Strategy Informer: This could be considered the first hard-core game Herocraft have designed. Presumably that was a conscious decision, why would you say the company is now aiming at creating games for real gamers rather than casuals?
Victor Zaletov: A lot of us here are gamers who play hard-core games and now we feel we have a lot of experience and we are a very big company. Lords of Discord may be the first example of this but we are planning more and you should expect more of them from us for mobile devices but also for PC as well. This is something we want to do and now we feel that the market wants this.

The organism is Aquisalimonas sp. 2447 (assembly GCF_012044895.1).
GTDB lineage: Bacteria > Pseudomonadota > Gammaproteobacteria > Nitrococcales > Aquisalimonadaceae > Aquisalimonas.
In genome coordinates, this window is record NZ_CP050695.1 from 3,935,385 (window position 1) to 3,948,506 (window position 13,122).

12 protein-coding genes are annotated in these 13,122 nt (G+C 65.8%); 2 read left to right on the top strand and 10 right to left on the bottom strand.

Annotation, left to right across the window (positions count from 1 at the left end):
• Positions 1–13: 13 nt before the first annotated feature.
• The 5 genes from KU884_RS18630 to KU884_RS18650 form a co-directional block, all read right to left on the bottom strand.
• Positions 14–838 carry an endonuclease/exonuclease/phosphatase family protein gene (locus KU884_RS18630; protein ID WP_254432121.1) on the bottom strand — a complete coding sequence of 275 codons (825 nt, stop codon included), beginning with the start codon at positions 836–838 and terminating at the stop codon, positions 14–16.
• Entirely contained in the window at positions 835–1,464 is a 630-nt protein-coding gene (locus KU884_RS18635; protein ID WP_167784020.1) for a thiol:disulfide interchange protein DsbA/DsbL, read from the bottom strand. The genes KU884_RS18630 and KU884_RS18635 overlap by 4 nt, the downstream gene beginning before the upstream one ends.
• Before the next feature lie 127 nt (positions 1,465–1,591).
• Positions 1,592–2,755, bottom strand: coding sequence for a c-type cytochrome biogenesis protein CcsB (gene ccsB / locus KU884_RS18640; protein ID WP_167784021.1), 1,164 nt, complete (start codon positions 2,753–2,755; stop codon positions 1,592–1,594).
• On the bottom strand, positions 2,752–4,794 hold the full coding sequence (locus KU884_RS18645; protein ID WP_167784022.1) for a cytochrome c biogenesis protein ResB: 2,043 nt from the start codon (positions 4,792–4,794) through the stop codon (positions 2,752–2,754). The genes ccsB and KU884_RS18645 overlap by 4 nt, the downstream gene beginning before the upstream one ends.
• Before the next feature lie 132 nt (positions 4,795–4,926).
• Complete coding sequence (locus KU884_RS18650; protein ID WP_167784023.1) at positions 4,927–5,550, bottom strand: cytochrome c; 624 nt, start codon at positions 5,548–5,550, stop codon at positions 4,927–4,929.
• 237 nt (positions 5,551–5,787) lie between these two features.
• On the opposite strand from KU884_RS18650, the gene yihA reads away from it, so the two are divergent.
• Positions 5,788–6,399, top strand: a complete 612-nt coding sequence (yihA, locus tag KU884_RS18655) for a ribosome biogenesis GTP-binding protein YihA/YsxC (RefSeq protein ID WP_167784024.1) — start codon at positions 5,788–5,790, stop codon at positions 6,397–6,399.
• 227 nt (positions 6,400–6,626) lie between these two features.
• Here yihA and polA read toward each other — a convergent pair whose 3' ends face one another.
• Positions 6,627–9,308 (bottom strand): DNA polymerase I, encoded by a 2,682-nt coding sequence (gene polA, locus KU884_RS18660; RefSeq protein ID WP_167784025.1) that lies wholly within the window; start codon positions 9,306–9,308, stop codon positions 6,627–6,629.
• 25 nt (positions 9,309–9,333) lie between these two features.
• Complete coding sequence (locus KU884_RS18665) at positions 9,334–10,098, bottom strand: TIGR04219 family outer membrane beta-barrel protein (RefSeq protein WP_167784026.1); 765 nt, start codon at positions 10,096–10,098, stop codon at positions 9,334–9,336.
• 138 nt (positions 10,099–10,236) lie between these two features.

Strategy Informer: ...which is probably good because the iOS and Android in particular could really do with some more games like that.
Victor Zaletov: Yeah and our opinion here is the same. We think we can give this kind of classic genre to new players who have never played this kind of game and we can bring these genres to new devices.
Strategy Informer: How has turning to more serious games affected your design process?
Victor Zaletov: Casual gamers tend to like fast gameplay. They are not likely to spend a long time playing. We are still trying to make it so it won’t take a very long time to play a game, so people won’t need to commit a whole day. However, we are looking at maybe a more intense experience than our previous games.
Strategy Informer: What would you say has proven to be the most challenging development aspect of Lords of Discord so far?